Jazz Notes: Goings on in the jazz world

By KEN FRANCKLING, United Press International   |   July 2, 2002 at 2:00 AM   |   Comments

Today is July 2nd.


Pianist Ahmad Jamal was born this day in 1930 in Pittsburgh, Pa. His distinctive musical voicings, particularly his spare melodic style, had a profound influence on Miles Davis. The trumpeter credited Jamal for his stylistic preferences, and recorded many of Jamal's favorite tunes.


Pianist Richard Wyands was born this day in 1928 in Oakland, Calif. He remains in strong demand as an accompanist and ensemble player.


On this day in 1944, promoter Norman Granz produced the first in his historic series of Jazz at the Philharmonic concerts. It took place in Los Angeles at Philharmonic Auditorium. By the early 1950s, the all-star tour lasted seven months a year and included some 150 performances around the world.


This was also the day, in 1941, when drummer Gene Krupa's band recorded "Rockin' Chair" for the Okeh label with special guest Roy Eldridge.


Blues singer Eddie "Cleanhead" Vinson died this day in 1988 at age 70.


Looking at today's hip happenings...


Musicologist Wolfram Knauer, director of Germany's Jazz-Institut Darmstadt, has been named as the recipient of the Hesse Jazz Award 2002 for his achievements in establishing an international jazz information and documentation center. In addition to serving music lovers and fans, the Darmstadt institute has become an efficient source for researchers, journalists, musicians and the music business in general. The annual award is presented to those who have distinguished themselves musically in the Hessen area of Germany, which includes Frankfurt and some of the more active jazz regions of the country. The archive of late jazz critic and producer Joachim Ernst Berendt was the basis of the institute's holdings.


On the New York jazz scene...guitarist Mark Whitfield's organ trio is at Iridium this week. The Count Basie Orchestra is at the Blue Note through Sunday. The Gary Bartz quintet with pianist Barney McCall, guitarist Paul Bollenback, bassist James King and drummer Greg Bandy is at the Village Vanguard this week. The Jazz Standard presents a "Struttin' With Some Barbecue" Birthday Tribute to Louis Armstrong & the U.S.A through Sunday. Tonight's lineup features trumpeter Marcus Printup's septet.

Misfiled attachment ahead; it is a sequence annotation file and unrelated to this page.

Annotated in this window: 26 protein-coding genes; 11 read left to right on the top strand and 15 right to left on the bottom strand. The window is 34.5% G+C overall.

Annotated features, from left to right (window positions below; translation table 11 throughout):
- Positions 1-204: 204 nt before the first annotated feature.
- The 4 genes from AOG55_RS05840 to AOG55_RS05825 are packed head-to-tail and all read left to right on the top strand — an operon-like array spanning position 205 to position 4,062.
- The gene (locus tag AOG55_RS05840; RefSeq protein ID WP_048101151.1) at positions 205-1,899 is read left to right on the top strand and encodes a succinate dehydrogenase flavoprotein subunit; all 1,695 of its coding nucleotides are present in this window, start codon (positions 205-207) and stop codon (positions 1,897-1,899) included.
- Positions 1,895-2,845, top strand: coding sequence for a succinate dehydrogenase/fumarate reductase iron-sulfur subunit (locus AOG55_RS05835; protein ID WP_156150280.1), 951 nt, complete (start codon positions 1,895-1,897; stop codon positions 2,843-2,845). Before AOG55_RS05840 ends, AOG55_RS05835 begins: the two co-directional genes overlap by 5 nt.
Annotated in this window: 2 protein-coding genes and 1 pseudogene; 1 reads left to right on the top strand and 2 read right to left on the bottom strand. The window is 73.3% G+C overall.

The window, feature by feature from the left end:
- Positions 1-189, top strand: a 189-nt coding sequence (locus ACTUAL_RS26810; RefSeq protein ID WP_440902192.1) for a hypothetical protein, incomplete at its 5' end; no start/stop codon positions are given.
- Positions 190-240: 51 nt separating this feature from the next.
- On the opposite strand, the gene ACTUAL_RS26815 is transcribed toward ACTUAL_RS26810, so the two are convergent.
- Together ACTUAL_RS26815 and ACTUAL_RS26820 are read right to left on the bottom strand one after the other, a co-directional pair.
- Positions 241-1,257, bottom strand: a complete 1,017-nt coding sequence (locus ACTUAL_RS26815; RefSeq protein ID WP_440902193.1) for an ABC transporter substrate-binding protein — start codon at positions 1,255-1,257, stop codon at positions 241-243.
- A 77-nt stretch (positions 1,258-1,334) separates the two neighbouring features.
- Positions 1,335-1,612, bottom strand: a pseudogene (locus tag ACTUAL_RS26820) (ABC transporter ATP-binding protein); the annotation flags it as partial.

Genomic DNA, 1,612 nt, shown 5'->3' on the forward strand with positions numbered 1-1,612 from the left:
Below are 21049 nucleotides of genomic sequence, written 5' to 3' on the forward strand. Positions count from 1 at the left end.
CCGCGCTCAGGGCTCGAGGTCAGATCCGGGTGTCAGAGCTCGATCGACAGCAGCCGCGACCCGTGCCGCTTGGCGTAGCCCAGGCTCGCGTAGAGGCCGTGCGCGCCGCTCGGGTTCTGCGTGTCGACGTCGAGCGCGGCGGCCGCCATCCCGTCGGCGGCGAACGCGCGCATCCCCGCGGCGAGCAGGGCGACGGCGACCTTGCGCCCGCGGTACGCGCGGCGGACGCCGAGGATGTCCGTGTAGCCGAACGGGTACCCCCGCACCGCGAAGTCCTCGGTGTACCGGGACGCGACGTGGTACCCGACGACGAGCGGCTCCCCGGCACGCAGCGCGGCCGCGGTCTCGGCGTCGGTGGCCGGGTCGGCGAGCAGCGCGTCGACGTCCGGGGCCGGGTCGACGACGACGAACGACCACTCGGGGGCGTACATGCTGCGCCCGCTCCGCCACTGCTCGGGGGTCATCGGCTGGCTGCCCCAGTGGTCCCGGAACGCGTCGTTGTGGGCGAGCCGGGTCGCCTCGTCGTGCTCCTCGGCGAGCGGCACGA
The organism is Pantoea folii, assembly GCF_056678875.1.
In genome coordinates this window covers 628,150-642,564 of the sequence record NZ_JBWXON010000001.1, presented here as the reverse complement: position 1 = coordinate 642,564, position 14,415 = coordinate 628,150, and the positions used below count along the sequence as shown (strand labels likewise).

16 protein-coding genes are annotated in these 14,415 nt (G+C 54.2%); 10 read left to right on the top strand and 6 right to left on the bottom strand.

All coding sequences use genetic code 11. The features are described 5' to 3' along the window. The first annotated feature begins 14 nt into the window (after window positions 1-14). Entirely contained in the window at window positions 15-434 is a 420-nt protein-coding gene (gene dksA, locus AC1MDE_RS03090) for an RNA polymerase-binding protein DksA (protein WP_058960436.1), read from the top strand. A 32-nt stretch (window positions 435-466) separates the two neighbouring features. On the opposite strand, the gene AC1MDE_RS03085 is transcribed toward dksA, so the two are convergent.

In and around Chicago... tenor saxophonist Tenor Saxophonist Eric Alexander is at the Jazz Showcase through Sunday with Harold Mabern, Dennis Carroll, and George Fludas. Jimmy Sutton's Four Charms are at the Green Mill tonight. Ken Cheney is at Joe's BeBop Café and Jazz Emporium tonight. Von Freeman and Friends are at the New Apartment Lounge. Nadine Baxter is at Philander's in Oak Park tonight.


In New Orleans... Tom Hook is at Dos Jefes. Ingrid Lucia is at the Ritz Carlton's French Quarter Bar. Drummer James Alsanders' Jazz Project is at the Funky Butt. Trombonist Brian O'Neill is at Satchmo's jazz room at Harrah's casino. Darrell Levigne and Jesse McBride are at Le Salon at Windsor Court. The ReBirth Brass Band is at the Maple Leaf. Gregg Stafford leads the band tonight at Preservation Hall. The Olivier Bou Trio is at Snug Harbor. The Ian McPhail Quintet is at the Spotted Cat. The Dukes of Dixieland play for the dinner crowd aboard the Steamboat Natchez.


Saxophonist Lou Donaldson and organist Lonnie Smith bring their quartet into the Jazz Bakery in Los Angeles starting tonight. The Ron Kobayashi/Steve Hommel duo is at Steamers Jazz Café in Fullerton tonight. The Benny Barth Jazz Trio is at Main Street Station in Guerneville tonight. There's a Night with the Young Musicians Program featuring Amina Figarova, Dave Ellis and Dmitri Matheny tonight at Yoshi's in Oakland. Alan Steger is at the Bix Restaurant and Supper Club in San Francisco tonight.